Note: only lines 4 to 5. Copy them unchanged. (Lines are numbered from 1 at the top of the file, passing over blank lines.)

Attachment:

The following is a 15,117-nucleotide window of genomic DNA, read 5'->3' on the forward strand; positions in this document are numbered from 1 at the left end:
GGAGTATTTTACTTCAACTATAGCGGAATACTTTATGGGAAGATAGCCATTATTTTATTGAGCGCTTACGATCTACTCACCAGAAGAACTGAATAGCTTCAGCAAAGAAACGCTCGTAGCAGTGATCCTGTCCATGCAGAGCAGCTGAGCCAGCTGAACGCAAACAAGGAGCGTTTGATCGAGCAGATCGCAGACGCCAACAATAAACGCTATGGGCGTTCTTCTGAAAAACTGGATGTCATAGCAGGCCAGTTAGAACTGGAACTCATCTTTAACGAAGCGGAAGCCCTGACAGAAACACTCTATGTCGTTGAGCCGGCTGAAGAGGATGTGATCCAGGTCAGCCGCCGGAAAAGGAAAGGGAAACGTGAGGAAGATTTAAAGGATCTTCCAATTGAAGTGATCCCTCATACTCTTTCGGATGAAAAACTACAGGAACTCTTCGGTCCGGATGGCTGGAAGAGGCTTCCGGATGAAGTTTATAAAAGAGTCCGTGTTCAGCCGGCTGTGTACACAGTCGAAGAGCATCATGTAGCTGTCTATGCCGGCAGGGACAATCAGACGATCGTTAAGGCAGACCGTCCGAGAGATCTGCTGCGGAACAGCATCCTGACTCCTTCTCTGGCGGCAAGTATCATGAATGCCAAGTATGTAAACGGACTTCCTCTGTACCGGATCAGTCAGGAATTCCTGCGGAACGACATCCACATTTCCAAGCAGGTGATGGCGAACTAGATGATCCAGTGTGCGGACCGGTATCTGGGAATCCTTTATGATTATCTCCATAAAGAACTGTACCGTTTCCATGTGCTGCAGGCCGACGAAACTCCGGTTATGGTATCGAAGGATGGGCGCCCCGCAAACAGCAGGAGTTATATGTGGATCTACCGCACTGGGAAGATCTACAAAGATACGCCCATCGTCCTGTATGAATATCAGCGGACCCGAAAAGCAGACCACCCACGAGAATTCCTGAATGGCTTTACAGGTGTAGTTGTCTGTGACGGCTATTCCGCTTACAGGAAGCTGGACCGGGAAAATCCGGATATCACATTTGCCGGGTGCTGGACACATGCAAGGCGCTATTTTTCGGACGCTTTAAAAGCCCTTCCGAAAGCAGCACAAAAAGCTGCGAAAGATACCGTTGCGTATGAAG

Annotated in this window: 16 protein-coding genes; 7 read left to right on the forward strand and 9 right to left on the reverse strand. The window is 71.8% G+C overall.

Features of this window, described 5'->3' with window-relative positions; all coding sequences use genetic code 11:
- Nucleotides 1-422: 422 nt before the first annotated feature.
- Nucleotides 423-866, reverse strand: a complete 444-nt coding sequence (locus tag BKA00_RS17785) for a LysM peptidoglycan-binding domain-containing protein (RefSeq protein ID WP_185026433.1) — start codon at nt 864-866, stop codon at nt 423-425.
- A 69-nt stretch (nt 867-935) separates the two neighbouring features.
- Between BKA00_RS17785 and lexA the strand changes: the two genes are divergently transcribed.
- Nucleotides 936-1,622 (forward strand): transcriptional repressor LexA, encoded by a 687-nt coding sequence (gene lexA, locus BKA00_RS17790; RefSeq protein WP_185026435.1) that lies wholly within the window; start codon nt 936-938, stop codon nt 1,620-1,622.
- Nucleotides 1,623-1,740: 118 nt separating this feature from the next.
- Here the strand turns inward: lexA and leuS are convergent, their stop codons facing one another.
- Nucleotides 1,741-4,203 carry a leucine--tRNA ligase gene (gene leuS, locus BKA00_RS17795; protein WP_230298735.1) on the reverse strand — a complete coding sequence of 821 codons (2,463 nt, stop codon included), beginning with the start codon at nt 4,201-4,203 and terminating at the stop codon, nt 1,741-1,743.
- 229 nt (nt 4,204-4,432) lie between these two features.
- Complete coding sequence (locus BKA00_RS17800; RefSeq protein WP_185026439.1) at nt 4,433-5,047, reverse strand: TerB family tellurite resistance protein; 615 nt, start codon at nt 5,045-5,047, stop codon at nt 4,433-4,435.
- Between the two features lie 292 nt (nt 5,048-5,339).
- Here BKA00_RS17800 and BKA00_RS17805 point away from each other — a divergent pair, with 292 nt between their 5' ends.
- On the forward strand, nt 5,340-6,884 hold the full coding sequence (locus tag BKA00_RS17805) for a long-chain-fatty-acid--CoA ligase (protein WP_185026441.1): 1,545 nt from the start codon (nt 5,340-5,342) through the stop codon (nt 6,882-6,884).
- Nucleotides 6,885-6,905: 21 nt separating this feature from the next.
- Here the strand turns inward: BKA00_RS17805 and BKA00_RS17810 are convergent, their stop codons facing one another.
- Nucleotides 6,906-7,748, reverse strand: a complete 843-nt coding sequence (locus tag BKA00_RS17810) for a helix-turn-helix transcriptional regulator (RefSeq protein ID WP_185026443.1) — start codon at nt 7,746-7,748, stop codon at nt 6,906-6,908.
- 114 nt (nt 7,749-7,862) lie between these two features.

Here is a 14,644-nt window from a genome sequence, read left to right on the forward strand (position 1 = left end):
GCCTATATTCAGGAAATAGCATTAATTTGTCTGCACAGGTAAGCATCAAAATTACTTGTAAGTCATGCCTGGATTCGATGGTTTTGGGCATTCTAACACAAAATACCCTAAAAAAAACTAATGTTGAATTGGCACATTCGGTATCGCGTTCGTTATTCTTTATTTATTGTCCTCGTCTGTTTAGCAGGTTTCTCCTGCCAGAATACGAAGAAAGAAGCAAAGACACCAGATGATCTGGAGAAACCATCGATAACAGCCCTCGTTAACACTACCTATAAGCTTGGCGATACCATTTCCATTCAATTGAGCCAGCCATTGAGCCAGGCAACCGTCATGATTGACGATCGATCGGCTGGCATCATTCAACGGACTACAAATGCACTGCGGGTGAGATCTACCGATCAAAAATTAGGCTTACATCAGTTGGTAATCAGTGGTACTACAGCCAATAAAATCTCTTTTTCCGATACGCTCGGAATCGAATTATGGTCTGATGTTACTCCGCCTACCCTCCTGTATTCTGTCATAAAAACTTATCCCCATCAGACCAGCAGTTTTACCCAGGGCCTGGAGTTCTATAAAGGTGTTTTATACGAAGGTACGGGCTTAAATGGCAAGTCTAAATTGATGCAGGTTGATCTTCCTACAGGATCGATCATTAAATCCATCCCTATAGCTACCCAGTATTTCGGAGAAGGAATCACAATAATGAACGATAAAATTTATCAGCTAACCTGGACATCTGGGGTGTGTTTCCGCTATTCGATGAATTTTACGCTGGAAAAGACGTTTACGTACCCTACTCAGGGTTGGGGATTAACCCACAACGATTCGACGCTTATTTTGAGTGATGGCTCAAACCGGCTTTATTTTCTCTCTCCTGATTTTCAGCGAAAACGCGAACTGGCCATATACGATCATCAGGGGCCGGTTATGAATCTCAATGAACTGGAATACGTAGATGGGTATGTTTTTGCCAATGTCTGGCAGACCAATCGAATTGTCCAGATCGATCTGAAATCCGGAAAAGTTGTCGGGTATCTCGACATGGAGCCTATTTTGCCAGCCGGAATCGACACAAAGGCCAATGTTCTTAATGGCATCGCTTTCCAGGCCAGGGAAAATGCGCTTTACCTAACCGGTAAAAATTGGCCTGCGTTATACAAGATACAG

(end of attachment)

Features of this window, described 5'->3' with window-relative positions; all coding sequences use genetic code 11:
- Nucleotides 1-422: 422 nt before the first annotated feature.